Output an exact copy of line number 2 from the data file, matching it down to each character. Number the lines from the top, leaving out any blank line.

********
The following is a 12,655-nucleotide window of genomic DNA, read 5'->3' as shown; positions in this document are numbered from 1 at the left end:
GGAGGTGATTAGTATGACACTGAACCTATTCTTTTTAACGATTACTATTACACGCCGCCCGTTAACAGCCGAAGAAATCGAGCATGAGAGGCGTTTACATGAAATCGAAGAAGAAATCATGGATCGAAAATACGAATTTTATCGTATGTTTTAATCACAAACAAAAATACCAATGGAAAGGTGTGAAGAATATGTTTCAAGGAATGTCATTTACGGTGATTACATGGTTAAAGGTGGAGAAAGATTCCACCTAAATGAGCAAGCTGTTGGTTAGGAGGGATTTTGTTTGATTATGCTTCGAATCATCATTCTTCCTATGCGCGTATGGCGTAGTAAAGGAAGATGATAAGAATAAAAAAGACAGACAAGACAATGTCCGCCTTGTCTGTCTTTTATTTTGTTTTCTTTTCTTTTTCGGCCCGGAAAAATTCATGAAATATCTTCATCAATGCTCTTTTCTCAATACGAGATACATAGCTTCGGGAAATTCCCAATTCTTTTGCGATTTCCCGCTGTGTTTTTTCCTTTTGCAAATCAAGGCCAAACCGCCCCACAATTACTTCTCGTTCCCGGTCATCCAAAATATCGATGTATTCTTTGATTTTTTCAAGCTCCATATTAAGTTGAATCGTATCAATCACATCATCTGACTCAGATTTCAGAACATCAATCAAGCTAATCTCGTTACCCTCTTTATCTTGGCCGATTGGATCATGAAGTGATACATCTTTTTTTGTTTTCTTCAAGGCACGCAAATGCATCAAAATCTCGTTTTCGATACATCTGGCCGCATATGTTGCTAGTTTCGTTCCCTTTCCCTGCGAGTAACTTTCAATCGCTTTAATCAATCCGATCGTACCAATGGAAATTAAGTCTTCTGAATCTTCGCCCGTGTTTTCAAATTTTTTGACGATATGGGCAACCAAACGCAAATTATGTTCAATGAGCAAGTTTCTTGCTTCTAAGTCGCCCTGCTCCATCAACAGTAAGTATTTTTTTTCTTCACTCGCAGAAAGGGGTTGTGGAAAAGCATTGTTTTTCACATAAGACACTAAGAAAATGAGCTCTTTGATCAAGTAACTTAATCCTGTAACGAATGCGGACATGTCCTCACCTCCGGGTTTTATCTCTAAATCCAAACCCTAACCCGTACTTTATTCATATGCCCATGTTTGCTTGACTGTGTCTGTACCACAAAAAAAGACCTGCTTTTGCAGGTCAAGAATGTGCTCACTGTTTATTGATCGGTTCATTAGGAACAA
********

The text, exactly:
GGAGGTGATTAGTATGACACTGAACCTATTCTTTTTAACGATTACTATTACACGCCGCCCGTTAACAGCCGAAGAAATCGAGCATGAGAGGCGTTTACATGAAATCGAAGAAGAAATCATGGATCGAAAATACGAATTTTATCGTATGTTTTAATCACAAACAAAAATACCAATGGAAAGGTGTGAAGAATATGTTTCAAGGAATGTCATTTACGGTGATTACATGGTTAAAGGTGGAGAAAGATTCCACCTAAATGAGCAAGCTGTTGGTTAGGAGGGATTTTGTTTGATTATGCTTCGAATCATCATTCTTCCTATGCGCGTATGGCGTAGTAAAGGAAGATGATAAGAATAAAAAAGACAGACAAGACAATGTCCGCCTTGTCTGTCTTTTATTTTGTTTTCTTTTCTTTTTCGGCCCGGAAAAATTCATGAAATATCTTCATCAATGCTCTTTTCTCAATACGAGATACATAGCTTCGGGAAATTCCCAATTCTTTTGCGATTTCCCGCTGTGTTTTTTCCTTTTGCAAATCAAGGCCAAACCGCCCCACAATTACTTCTCGTTCCCGGTCATCCAAAATATCGATGTATTCTTTGATTTTTTCAAGCTCCATATTAAGTTGAATCGTATCAATCACATCATCTGACTCAGATTTCAGAACATCAATCAAGCTAATCTCGTTACCCTCTTTATCTTGGCCGATTGGATCATGAAGTGATACATCTTTTTTTGTTTTCTTCAAGGCACGCAAATGCATCAAAATCTCGTTTTCGATACATCTGGCCGCATATGTTGCTAGTTTCGTTCCCTTTCCCTGCGAGTAACTTTCAATCGCTTTAATCAATCCGATCGTACCAATGGAAATTAAGTCTTCTGAATCTTCGCCCGTGTTTTCAAATTTTTTGACGATATGGGCAACCAAACGCAAATTATGTTCAATGAGCAAGTTTCTTGCTTCTAAGTCGCCCTGCTCCATCAACAGTAAGTATTTTTTTTCTTCACTCGCAGAAAGGGGTTGTGGAAAAGCATTGTTTTTCACATAAGACACTAAGAAAATGAGCTCTTTGATCAAGTAACTTAATCCTGTAACGAATGCGGACATGTCCTCACCTCCGGGTTTTATCTCTAAATCCAAACCCTAACCCGTACTTTATTCATATGCCCATGTTTGCTTGACTGTGTCTGTACCACAAAAAAAGACCTGCTTTTGCAGGTCAAGAATGTGCTCACTGTTTATTGATCGGTTCATTAGGAACAA